Adamo’s history of Augsburg showcases rich, complicated history
Lindsay Starck, English Professor & MFA Director
Some books are transformed into movies; others are reimagined as Broadway musicals. But if “Hold Fast to What is Good,” Professor Phil Adamo’s new history of Augsburg University, were to be adapted into a different form, it would have to be reincarnated as a museum.
The book is organized as a gallery that showcases ten objects from Augsburg’s archives: “a travel ad, a cartoon, a whale bone, a bracelet charm, a shovel, a mannequin on fire, a plaque, an altar painting, a lectern and a piece of clothing.” You are led through the exhibits by a guide who is both curator and storyteller; whose easy, colloquial tone invites you in and whose good humor feels genuine, even if not every joke soars.
While each object is framed within its own chapter, the stories it inspires spiral across centuries and continents. A description of the whale bones in Augsburg’s attic launches into the tragic tale of Augsburg Park and a meditation on the university’s attempts to flee from the urban neighborhood that it now claims as essential to its identity. The chapter on a shovel called Old Trusty digs into Augsburg’s housing shortage and the institution’s stint as a slumlord. The account of the fifty-foot Jesus touches on the tension between faith and reason and explores the university’s struggle to remain true to its Lutheran roots while embracing the “radical hospitality” crucial to its mission. If at times the objects feel disparate or random, connections and themes eventually emerge. The first chapter on the Norwegian advertisement for passage to America and the tenth chapter on the hijab, for instance, together underscore Augsburg’s enduring role as an institution of immigrants.
Throughout the book, Adamo highlights what literary historian Stephen Greenblatt calls “the embeddedness of cultural objects in the contingencies of history.” The silver charm bestowed upon women basketball players in the 1950s might now be considered sexist and demeaning. The gorgeous oak lectern of chapter five—“older than most of the buildings still standing,” writes—once symbolized the union of the secular (the Greek school) and the sacred (medieval scholasticism) in the original plan for Augsburg seminary, but a present-day reader could dismiss the lectern as pedagogically outdated. All ten objects are imbued with a new kind of significance now that they have been plucked from the archives, framed with glossy text and raised up for our inspection.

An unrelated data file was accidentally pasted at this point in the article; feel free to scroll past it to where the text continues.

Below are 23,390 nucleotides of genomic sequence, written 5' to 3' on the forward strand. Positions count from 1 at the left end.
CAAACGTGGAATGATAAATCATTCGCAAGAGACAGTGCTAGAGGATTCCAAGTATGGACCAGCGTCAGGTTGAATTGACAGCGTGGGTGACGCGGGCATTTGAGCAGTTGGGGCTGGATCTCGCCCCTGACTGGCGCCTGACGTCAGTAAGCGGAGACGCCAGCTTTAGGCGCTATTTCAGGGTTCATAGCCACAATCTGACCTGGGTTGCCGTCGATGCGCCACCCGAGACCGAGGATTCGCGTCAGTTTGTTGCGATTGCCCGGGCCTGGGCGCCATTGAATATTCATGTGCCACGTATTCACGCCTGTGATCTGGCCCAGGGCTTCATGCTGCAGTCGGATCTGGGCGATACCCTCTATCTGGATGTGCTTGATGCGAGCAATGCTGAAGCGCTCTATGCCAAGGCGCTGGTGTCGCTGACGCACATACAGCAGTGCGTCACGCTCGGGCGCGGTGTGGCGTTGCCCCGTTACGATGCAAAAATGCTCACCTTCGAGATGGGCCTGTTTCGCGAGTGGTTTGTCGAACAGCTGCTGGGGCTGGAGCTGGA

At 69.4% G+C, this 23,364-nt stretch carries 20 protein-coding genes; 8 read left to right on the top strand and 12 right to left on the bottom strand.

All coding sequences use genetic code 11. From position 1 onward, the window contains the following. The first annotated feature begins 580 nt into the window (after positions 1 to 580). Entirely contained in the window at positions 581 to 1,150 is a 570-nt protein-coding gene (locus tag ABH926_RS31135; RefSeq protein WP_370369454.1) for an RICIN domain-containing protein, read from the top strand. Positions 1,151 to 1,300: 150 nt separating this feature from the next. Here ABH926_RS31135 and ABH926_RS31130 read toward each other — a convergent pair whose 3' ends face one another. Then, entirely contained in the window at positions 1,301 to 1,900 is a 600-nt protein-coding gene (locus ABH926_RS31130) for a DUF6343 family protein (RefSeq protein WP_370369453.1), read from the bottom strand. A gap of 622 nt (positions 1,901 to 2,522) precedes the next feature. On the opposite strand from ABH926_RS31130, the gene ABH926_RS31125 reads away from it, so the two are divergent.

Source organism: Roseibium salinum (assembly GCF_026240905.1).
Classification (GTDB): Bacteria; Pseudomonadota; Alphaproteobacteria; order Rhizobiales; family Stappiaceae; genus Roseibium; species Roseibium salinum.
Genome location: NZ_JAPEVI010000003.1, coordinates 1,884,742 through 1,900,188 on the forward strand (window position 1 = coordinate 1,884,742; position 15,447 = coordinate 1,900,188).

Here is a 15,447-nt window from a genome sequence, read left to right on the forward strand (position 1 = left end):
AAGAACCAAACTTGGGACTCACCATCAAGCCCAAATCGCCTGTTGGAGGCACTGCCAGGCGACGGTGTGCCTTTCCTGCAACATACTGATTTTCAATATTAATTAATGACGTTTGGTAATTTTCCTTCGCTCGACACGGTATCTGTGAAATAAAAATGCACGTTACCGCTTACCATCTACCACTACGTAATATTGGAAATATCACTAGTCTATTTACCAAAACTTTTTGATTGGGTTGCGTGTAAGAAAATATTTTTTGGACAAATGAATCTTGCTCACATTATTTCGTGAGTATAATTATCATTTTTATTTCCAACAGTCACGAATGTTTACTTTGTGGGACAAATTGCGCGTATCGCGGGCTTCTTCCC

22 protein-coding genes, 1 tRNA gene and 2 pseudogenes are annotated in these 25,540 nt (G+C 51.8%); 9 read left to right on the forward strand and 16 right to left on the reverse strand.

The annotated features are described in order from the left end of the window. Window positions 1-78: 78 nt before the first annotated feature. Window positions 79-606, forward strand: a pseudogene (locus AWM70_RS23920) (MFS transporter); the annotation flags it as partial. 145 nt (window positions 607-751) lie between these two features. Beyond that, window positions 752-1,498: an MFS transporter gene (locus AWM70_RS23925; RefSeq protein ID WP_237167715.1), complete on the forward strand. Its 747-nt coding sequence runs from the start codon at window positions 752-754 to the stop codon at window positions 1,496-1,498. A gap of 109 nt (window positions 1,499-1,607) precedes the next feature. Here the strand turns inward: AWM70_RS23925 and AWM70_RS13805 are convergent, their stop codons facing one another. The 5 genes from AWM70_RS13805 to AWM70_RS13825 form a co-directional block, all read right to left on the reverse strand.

Of course one might well ask: Why these ten objects, and not others? Like any other narrative, this text is a product of its maker and its era. Adamo freely admits in the preface that the book is a “personal history because Augsburg is a personal place.” Like the objects it showcases, the book, too, will be subject to scrutiny and analysis now that it has become part of Augsburg’s history. In his writing, Adamo often refers to opinions published right here in “The Echo” (formerly known as “The Ekko”); perhaps the next history, written fifty years from now, will refer to what you’re reading right now.
Indeed: if there were a protagonist of this history, it would be “The Echo” itself, spirited and eloquent, appearing time and again over the course of these 150 years and 175 pages to remind us of the power of language, dialogue and debate. The title of the book is inspired by an early motto of this newspaper that cited the apostle Paul’s letter to the Thessalonians: Hold fast to what is good. As we near the end of a turbulent school year, it is easy, honest and important to point out how the institution has disappointed us. And yet there is also something to admire in a place so stubborn and so scrappy; one that seems forever willing to battle the odds, to reframe its history and to remake itself over and over into something better.
This article was originally published in the April 26, 2019 issue.